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Drones: Testing, Using, or Shooting Them Down?

-August 26, 2013

Very often, I find the fodder for a blog in the day’s headlines. This one, in the New York Post, caught my attention:  Symbolic stand against government surveillance: Drone hunting permits may soon be issued in Colorado. My first reaction was to laugh and then my imagination went to overdrive. The headlines are screaming daily of gun confiscation in California, drone use in Colorado, Oklahoma and Texas, and heretofore unheard of uses for sensor technology in domestic applications at the center of the controversies.

KWTV-9 in Oklahoma, for example, reported a couple of months ago that the Department of Homeland Security is testing a number of drones at a facility in Oklahoma. The sensors involved in the testing are capable of detecting whether or not a person is armed. Normally, given constant headlines regarding gun misuse, I can hear the majority of responses to this being positive, right? While the claim is that the drones are to be used to catch the bad guy, and maybe it’s true, will they also be used to catch the good guy?

Here’s the KWTV-9 report:

The drones involved are said to have a takeoff weight of 25 lbs. or less and have cameras that can record the scenery in HQ quality. Supposedly a DHS official concluded after conducting a Privacy Impact Assessment that the drones pose no safety issues. Well, that’s reassuring.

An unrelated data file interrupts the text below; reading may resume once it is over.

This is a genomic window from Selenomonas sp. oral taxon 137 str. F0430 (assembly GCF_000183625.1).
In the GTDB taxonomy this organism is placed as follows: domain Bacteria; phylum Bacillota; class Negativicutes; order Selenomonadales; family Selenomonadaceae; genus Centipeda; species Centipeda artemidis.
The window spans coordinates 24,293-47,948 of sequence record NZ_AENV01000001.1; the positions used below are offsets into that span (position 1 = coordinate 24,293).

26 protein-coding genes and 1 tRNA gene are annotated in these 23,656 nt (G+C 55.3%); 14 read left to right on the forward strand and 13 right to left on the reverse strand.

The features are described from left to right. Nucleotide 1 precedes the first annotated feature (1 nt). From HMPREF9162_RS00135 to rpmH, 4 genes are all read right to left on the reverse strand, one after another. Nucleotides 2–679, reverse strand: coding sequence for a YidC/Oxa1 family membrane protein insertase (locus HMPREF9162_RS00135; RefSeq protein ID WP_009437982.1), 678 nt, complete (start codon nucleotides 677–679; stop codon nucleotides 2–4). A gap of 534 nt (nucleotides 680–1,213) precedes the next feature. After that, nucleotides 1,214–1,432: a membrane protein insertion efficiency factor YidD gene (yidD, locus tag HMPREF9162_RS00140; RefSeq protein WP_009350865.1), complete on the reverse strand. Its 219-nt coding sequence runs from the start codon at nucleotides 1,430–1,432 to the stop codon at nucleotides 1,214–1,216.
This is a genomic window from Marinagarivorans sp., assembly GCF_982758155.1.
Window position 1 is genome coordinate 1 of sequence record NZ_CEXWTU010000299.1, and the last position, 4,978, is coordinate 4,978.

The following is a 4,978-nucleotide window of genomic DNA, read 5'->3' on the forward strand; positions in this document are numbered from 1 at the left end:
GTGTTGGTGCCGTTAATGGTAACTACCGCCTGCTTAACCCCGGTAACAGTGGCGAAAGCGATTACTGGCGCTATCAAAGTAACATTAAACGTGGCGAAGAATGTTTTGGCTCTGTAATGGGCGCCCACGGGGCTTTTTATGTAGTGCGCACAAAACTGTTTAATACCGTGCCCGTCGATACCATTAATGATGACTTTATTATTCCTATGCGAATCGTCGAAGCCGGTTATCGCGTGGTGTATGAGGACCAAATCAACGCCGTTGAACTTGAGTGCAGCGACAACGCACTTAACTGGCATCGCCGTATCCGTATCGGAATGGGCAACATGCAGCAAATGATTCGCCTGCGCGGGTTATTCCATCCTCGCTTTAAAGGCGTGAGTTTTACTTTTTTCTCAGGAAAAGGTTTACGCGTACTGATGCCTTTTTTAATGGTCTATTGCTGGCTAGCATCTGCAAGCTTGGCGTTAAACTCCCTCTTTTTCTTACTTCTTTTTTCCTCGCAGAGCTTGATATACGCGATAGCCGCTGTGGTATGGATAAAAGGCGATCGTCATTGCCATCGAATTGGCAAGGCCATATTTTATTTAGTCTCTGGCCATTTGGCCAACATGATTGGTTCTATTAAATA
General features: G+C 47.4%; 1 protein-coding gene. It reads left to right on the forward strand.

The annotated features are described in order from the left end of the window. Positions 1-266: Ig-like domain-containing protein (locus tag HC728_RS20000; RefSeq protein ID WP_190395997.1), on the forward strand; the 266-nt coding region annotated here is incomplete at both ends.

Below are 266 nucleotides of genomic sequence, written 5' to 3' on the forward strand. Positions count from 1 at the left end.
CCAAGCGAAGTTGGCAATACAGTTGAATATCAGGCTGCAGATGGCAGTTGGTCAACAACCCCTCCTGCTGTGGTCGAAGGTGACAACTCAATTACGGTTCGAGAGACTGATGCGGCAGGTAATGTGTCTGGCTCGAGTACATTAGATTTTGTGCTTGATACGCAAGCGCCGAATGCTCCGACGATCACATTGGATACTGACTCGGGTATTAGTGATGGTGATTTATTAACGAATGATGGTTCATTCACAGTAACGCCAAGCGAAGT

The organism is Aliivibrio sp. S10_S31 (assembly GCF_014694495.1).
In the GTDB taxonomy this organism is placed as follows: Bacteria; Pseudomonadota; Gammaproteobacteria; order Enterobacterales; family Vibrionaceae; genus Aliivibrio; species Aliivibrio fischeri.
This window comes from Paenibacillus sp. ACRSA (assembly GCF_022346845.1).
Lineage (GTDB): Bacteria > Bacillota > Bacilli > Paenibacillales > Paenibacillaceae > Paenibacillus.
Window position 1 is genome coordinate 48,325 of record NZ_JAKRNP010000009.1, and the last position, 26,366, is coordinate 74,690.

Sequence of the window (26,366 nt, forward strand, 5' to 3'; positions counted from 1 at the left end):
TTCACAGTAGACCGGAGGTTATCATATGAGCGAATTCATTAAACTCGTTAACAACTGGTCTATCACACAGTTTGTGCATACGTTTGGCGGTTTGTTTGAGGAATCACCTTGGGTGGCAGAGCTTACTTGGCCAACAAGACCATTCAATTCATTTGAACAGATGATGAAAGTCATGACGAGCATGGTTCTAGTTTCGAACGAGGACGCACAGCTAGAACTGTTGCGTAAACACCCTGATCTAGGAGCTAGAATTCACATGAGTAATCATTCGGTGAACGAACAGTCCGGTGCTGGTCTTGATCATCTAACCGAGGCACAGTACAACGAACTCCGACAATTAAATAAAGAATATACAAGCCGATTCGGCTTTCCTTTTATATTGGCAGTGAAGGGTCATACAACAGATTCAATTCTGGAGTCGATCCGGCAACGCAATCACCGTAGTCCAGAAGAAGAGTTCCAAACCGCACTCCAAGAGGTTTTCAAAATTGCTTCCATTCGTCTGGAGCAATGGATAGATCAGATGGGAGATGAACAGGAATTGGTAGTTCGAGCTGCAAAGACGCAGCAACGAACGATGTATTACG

On April 11, 2013 the Department of Homeland Security announced that:

“...SUAS sensor platforms are being tested for use by “first responder and homeland security operational communities” that “can distinguish between unarmed and armed (exposed) personnel,” as well as conducting detection, surveillance, tracking and laser designation of targets of interest at stand-off ranges, according to the RAPS Test Plan obtained by Homeland Security Today.“

By June, 2013, the FBI indicated that drones are already monitoring US citizens—but that domestic surveillance rarely happens and guidelines are being explored. When Senator Charles Grassley of Iowa asked FBI director Robert Mueller, “Does the FBI use drones for surveillance on US soil?” Mueller’s response was, “Yes.” The FBI released a statement after Mueller's response that said unmanned aircraft were used to watch stationary subjects and to avoid serious risks to law-enforcement agents. Seems to m that could involve a multitude of scenarios.

So, back to drone hunting permits--Deer Trail, Colorado, a town of 500 east of Denver, is thinking of creating an attraction for gun enthusiasts and those concerned about government surveillance. On October 8 (It’s on my calendar and I’ll report the results of the vote), citizens of the town will vote on issuing permits to hunt drones. The idea is to charge $25 to shoot them down and there will be a $100 reward for the drone debris as long as the former (drone only) aircraft was owned and operated by the US federal government.

So far, Washington is not amused and a warning was issued by the FAA: "Shooting at an unmanned aircraft could result in criminal or civil liability, just as would firing at a manned airplane." While I think that this is bizarre, and I certainly don’t recommend this type of target practice, the bigger idea is serious.

Maybe before you dismiss the antics of the Colorado town, see: Air Force Bugbot Nano Drone Technology.

So, what do you think? As the architects of technology, do you have concerns? We have absolutely amazing technology. Where and how should the lines to be set for its use?

 


 

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